Is Starshower the new Honey Cowl? Only time will tell (but it looks good).

In Your Easter Bonnet (With All the Dishrags On It)

easterdishrags.jpg
Dear Ann,
Hi there! I’m still here. My knitting has taken a dishraggy turn lately. I am–believe it or not–getting to the bottom of my heretofore bottomless stash of Peaches & Creme dishcloth cotton, which means that suddenly all my choices are: pastel. I guess I just don’t like pastels that much in the Ordinary Course of Business. When my beloved Juicies and Blahs are down to sad 3-yard nubbins, I still have bountiful balls of pale pinks and blues, yellows and lavenders. As a card-carrying member of the I Love Colour Colour COLOUR! Club, I am duty-bound to knit outside the comfort zone of my favorite colors. Like pastels or not, as Yoda would say, “Knit them I must.”
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It got easier when I realized that it was almost Easter, and that pastel dishrags would look like Easter eggs. Those Paas kind that you dye at home in coffee cups, festoon with stickers, and place in cardboard stands, not the ultra cool Ukrainian and/or onion-skin dyed ones.
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Pale pink is particularly challenging for me. I turned a huge wad of it into a Mitered Hanging Towel from our second book.
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The button (and the thrill of mitering) made it all worthwhile.
Happy Easter everyone, and a hearty hag sameach to all who are sedering tonight, including the President!
Love,
Kay

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53 Comments

53 Comments

  1. Oooh! I love the pastels! I wonder why I haven’t knit any pastel dishrags yet??? I especially like the one with the single ‘bricks’ in a different color. And also the mostly pink one ;-)

  2. AMAZING. I thought you had done them all: every single possible permutation of every single shade of P&C. I think these are your cheerfullest ones yet. Just a freakin perkfest up there. My teeth hurt, these are so sweet.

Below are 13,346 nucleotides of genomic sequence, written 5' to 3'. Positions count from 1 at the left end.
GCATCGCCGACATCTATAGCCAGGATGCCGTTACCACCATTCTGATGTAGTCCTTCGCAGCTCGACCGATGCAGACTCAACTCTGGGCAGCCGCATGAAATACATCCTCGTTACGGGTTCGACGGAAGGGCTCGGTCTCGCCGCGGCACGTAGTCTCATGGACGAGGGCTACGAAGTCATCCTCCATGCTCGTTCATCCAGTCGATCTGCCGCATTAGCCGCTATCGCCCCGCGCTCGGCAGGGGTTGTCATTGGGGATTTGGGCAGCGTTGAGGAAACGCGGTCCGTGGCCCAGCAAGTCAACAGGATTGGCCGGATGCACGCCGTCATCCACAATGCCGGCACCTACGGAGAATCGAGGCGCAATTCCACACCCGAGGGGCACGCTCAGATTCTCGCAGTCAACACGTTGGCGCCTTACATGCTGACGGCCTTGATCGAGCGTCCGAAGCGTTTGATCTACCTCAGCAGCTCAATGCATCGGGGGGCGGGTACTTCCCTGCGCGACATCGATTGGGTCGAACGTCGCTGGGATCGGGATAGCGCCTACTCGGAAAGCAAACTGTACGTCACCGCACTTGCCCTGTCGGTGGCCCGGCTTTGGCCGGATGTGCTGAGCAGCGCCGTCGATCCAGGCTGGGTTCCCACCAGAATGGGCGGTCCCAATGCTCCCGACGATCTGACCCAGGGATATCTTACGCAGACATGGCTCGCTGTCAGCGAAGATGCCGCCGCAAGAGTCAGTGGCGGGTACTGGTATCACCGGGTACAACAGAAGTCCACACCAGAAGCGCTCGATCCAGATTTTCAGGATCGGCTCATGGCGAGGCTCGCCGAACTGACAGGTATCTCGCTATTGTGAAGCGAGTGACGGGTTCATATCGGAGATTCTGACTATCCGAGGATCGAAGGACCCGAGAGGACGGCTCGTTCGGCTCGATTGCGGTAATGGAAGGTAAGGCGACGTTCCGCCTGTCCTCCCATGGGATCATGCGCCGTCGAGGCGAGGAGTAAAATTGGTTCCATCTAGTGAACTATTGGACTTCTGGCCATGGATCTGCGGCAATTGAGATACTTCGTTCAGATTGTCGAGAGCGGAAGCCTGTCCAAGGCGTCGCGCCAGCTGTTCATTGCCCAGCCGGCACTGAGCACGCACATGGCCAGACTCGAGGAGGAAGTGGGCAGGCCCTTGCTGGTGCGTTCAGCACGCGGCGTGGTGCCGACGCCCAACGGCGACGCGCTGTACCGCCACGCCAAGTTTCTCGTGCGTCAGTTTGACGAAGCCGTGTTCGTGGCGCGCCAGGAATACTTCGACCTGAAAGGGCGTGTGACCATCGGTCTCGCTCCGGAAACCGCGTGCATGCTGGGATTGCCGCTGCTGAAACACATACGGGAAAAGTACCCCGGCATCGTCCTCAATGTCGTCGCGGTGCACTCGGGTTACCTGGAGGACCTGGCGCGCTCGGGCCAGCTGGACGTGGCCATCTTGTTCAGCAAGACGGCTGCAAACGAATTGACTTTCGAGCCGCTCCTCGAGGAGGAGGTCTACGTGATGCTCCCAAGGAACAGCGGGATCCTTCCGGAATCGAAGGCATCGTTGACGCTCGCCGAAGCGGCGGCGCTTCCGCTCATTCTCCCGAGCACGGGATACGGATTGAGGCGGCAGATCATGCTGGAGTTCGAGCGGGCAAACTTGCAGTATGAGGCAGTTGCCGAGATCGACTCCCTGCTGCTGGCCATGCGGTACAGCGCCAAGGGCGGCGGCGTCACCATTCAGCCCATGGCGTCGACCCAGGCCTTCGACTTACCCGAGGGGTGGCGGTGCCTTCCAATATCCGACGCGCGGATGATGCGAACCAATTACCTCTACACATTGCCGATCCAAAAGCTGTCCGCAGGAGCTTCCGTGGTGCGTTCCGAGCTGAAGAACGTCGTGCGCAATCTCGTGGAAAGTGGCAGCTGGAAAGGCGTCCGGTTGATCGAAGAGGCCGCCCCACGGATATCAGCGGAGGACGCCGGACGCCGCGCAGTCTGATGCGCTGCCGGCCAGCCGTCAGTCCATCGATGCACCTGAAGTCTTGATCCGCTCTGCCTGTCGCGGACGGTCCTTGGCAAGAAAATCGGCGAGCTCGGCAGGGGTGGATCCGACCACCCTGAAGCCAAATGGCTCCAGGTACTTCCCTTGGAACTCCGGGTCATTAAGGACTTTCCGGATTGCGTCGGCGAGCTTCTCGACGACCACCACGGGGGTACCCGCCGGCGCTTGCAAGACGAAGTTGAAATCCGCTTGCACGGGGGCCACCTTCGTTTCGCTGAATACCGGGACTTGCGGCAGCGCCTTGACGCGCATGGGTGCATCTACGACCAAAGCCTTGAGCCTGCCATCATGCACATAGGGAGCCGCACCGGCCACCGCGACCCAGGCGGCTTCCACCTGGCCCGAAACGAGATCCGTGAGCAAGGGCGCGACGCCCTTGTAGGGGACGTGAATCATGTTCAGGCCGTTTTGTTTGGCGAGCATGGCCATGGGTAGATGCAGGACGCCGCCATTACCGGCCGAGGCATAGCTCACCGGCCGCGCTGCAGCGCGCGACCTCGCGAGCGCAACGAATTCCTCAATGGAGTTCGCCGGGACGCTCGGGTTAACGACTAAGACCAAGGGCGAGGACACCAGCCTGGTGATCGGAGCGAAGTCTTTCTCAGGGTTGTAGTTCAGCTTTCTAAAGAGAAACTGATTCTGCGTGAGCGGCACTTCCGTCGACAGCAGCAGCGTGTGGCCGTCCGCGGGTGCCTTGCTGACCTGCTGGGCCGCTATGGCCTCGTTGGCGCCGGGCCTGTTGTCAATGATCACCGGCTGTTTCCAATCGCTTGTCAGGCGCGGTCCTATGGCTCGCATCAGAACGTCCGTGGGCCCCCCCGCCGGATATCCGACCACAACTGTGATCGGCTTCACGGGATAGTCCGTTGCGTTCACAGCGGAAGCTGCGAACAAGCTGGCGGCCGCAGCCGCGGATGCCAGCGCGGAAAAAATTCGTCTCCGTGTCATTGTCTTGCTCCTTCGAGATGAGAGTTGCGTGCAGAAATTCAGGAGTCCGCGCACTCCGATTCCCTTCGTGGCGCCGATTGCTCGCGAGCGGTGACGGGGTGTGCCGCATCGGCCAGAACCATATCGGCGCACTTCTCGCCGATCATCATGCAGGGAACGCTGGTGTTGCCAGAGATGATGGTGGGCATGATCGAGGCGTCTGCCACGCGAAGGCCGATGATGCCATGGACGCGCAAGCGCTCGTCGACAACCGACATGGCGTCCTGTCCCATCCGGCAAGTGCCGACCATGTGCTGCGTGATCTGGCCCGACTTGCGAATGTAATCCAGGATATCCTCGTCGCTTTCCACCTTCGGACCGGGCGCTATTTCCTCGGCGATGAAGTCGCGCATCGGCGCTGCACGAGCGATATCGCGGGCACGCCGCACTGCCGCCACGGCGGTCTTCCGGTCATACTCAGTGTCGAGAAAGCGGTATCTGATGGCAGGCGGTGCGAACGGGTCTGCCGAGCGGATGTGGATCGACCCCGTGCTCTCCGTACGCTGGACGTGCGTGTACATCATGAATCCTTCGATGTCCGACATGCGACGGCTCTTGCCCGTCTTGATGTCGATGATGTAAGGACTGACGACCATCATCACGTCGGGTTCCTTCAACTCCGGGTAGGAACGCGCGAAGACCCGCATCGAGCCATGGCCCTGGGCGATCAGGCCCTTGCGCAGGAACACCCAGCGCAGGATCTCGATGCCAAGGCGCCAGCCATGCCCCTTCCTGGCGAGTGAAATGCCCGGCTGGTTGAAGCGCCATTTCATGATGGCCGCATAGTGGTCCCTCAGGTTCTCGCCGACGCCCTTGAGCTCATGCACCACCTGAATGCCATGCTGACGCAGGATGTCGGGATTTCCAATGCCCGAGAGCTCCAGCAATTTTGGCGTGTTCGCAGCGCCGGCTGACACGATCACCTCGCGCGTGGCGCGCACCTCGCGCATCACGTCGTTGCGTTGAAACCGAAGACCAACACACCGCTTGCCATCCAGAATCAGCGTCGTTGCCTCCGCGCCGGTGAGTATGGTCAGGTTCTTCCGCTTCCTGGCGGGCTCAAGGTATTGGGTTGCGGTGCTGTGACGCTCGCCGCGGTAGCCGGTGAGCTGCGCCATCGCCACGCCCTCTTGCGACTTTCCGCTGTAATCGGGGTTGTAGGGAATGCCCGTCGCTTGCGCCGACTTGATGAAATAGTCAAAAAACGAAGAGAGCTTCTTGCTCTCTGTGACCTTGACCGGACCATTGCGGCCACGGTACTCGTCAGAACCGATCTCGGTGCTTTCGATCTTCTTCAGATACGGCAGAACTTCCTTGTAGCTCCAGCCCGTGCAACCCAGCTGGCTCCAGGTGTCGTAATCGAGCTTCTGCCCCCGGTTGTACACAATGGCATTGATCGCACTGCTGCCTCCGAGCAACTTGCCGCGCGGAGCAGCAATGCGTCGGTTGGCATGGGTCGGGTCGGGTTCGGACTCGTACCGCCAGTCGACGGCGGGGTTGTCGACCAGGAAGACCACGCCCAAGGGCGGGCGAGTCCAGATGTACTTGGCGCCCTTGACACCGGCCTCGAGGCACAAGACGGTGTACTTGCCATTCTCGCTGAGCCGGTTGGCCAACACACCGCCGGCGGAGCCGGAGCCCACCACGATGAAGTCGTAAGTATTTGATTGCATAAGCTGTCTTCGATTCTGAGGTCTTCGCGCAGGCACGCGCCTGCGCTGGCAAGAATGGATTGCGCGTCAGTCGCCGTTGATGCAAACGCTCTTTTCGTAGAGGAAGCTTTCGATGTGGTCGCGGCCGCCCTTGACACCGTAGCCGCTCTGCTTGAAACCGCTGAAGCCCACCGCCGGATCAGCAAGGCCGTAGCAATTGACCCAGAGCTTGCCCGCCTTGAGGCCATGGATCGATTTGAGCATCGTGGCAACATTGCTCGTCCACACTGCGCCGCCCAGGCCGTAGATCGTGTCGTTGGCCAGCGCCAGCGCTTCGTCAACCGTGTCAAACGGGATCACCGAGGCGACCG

3. hag sameach to you and yours, Kay :)
    That button is sweet. It reminds me of a quilt. I swear, it does.

  4. I’m not a fan of the pastel either, but I am a huge fan of the whimsical. And these are just that and just great. I love the way you’ve played with colors in these pastels — a spot here and there. They’re wonderful.

  5. They are very Easter-y. Love them.

  6. I’d never before thought to try and envision what dish cloths would look like if they’d been Easter eggs in a past life, but I think yours are spot on! Somehow, despite not looking anything like most of the eggs I produced, they remind me very strongly of dying Easter eggs. They’re making me nostalgic, even.

  7. Thanks for the cheerful colors. I am staying up late because I have parishioners who have evacuated from the wildfires here in OK, and I needed something cheery while waiting. Maybe I’ll dig into the dishcloth cotton box.

  8. I love pastels! A true artist loves all colors.

  9. A happy Pesach to you too! I went to my first ever Seder dinner on Wednesday night and had a great time.

  10. I would call these you “impressionist period dishclothes” since the that art often gets represented as being all garden-y pastels.
    But, when I look at my favorite paintings of that period, it turns out they are all sorts of wild colors so maybe you are just playing Monet for awhile when you are really a Van Gogh? (Please be careful with you ears if that’s so.)

  11. Hi Kay,
    I love pastels when they’re done right. And these are definitely done right, so thanks for Eastering up a very sombre Good Friday morning here in Dublin, where everyone else except me seems to have been given a holiday from work … Happy Easter weekend! xx

  12. Well, well–dishrags! I got home last night to see these lovlies and was amazed, not only because of their beauty. It was also because I had experienced a dishrag obssession myself during the day.
    In a waiting room, I began knitting the pattern of a round dishrag (gotten off the internet).
    Then later found myself in Michael’s buying 2 additional balls of cotton, and smaller needles.
    Susequently went to lunch and in the parking lot of the diner, I re-started my dishrag with the smaller needles. I never made it out of the car to eat my lunch!
    Dishrag knitters of the world unite!
    Knit on!
    LoveDiane

  13. I give my mom nice dishcloths and if they are not murky green or some other dark colour she thinks they are too nice to use. I guess I could knit some pastel ones just for the fun of it, then give them to people not so picky…
    I made a hanging towel and avoided the use of a button — it’s on my ravelry page. I had to put the buttonhole at the beginning of the strap, and then increase the heck out of things at the end of it.
    Happy spring holiday to us all. I celebrate the Easter Bunny for no religious reason. Next year I’m going to clean up my whole house for Passover, just because it seems like such a fine idea…